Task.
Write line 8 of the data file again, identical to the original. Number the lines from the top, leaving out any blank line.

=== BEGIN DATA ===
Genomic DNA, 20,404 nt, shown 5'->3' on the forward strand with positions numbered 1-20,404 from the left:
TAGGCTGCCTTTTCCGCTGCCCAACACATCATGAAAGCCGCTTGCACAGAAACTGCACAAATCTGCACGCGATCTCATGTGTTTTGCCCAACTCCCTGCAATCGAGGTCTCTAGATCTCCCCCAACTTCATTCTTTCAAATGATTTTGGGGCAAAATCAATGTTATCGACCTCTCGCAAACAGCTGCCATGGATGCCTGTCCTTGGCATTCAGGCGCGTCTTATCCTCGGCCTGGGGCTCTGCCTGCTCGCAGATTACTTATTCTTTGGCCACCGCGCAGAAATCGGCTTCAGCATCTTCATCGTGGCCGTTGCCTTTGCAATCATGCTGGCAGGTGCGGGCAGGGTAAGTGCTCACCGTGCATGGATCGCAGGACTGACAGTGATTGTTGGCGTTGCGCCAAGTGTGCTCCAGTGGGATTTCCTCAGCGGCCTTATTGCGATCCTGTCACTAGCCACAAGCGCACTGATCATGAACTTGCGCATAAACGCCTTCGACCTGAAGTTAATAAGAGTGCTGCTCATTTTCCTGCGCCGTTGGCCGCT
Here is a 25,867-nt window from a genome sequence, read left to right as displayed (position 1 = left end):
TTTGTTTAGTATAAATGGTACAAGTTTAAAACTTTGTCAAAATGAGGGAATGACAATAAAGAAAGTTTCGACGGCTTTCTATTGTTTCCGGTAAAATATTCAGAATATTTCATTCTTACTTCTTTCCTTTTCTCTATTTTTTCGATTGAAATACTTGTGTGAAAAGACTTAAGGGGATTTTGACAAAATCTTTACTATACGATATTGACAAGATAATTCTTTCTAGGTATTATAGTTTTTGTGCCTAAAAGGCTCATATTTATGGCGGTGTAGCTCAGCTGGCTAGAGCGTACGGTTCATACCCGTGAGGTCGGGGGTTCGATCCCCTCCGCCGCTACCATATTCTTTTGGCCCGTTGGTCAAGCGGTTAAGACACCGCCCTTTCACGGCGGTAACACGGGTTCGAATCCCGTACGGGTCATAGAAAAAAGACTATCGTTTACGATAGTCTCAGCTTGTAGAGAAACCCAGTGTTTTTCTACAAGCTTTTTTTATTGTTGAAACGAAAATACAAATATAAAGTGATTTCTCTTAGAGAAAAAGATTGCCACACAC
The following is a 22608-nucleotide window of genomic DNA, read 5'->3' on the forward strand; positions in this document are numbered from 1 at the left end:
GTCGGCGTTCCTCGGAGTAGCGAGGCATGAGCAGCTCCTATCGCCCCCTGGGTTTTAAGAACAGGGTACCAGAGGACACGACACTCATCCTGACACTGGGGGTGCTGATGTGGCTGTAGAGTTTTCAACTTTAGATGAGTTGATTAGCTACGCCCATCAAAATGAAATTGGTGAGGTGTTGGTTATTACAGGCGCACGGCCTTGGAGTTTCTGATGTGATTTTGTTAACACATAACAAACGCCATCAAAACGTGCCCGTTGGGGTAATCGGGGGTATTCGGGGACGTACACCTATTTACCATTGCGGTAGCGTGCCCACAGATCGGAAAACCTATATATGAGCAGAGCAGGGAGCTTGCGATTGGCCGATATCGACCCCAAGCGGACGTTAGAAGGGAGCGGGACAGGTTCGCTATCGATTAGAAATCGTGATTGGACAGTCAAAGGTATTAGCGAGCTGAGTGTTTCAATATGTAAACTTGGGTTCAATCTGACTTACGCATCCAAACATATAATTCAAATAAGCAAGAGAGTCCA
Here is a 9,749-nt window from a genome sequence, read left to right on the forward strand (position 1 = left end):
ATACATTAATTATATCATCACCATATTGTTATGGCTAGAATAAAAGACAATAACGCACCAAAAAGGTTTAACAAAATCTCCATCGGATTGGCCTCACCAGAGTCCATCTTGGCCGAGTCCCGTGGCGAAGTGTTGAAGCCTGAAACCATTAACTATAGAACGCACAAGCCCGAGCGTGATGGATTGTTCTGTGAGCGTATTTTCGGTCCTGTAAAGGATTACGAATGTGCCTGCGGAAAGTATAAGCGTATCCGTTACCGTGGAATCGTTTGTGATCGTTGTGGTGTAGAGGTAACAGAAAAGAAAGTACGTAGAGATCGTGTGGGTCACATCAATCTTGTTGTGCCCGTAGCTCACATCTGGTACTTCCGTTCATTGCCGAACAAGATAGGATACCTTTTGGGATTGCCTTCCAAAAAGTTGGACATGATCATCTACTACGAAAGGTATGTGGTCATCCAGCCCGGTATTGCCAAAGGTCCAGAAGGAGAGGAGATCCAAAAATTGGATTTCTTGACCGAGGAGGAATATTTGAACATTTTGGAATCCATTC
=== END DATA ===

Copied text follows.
ATACATTAATTATATCATCACCATATTGTTATGGCTAGAATAAAAGACAATAACGCACCAAAAAGGTTTAACAAAATCTCCATCGGATTGGCCTCACCAGAGTCCATCTTGGCCGAGTCCCGTGGCGAAGTGTTGAAGCCTGAAACCATTAACTATAGAACGCACAAGCCCGAGCGTGATGGATTGTTCTGTGAGCGTATTTTCGGTCCTGTAAAGGATTACGAATGTGCCTGCGGAAAGTATAAGCGTATCCGTTACCGTGGAATCGTTTGTGATCGTTGTGGTGTAGAGGTAACAGAAAAGAAAGTACGTAGAGATCGTGTGGGTCACATCAATCTTGTTGTGCCCGTAGCTCACATCTGGTACTTCCGTTCATTGCCGAACAAGATAGGATACCTTTTGGGATTGCCTTCCAAAAAGTTGGACATGATCATCTACTACGAAAGGTATGTGGTCATCCAGCCCGGTATTGCCAAAGGTCCAGAAGGAGAGGAGATCCAAAAATTGGATTTCTTGACCGAGGAGGAATATTTGAACATTTTGGAATCCATTC